You may think you are “helpful.” You may think you know better. You may believe your way is right, but these beliefs and subsequent actions do not leave room for body autonomy. I get to be in charge of my body. It’s ok for me to set boundaries even if you don’t like them.

To you, I say never again. Find your anger somewhere else.

Intimate Partner Violence in Queer Relationships

I suspect that I will have a lot to say on this topic over the course of the next few years because it is the focus of my doctoral studies. Even though I am completely immersed in Intimate Partner Violence (IPV) as a course of study, I still want space to talk about this issue outside of the ivory tower of academe. Why? Cause it is happening in relationships all over the world but people aren’t talking about it and that is scary.

What is IPV?

IPV is defined by the Center for Disease Control as “a serious, preventable public health problem that affects millions of Americans. The term “intimate partner violence” describes physical violence, sexual violence, stalking and psychological aggression (including coercive acts) by a current or former intimate partner” (2016).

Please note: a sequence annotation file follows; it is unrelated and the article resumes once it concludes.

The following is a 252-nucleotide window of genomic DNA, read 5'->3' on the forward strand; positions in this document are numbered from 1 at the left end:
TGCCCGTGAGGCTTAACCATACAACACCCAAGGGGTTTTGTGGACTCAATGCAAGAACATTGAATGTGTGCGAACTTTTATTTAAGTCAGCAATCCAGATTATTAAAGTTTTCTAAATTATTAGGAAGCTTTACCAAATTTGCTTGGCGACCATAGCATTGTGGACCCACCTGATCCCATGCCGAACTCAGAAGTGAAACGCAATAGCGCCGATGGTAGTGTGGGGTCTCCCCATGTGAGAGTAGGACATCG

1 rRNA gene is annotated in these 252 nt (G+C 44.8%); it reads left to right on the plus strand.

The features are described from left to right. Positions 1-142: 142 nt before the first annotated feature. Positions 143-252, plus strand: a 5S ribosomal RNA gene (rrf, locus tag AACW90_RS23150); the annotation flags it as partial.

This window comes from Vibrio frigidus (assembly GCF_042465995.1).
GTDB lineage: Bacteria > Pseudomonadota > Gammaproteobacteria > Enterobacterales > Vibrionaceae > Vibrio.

Unfortunately, most research and treatment programs still view IPV through the lens of Domestic Violence (DV) which upholds the outdated notion of IPV as “wife bashing,” and contends that IPV can only exist between a woman and a man. You are likely familiar with the image…

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A scared woman is beaten by her aggressive husband. This does happen! I don’t want to imply that we shouldn’t attend to IPV in cis-het relationships, but it exists across cultures and is pervasive in relationships of all kinds in the United States. Cis-het IPV in which a man beats his wife is not the only type of IPV being perpetrated, yet instances of IPV in queer relationships or IPV where a woman is the perpetrator go largely unreported.

Why?

Misogyny.

In order to understand queer IPV we need to understand straight IPV.

If a woman is beaten by her husband, she is seen as weak, vulnerable, and helpless while he still retains the “masculine” qualities of aggressive power and strength. If a woman beats her husband, he is seen as weak, vulnerable, and helpless and we can’t have that. God forbid a man embody “feminine” qualities. An additional factor contributing to this misogynistic view of IPV is the labeling of the victim as weak and helpless. The victim is vulnerable to abuse but that does not make them weak. They may be an incredibly strong person in many areas, but they have become desensitized to abuse and aggression and are likely trying to support the perpetrator in some way.

How many people have heard a perpetrator say, “I don’t want to be this way. Please help me.”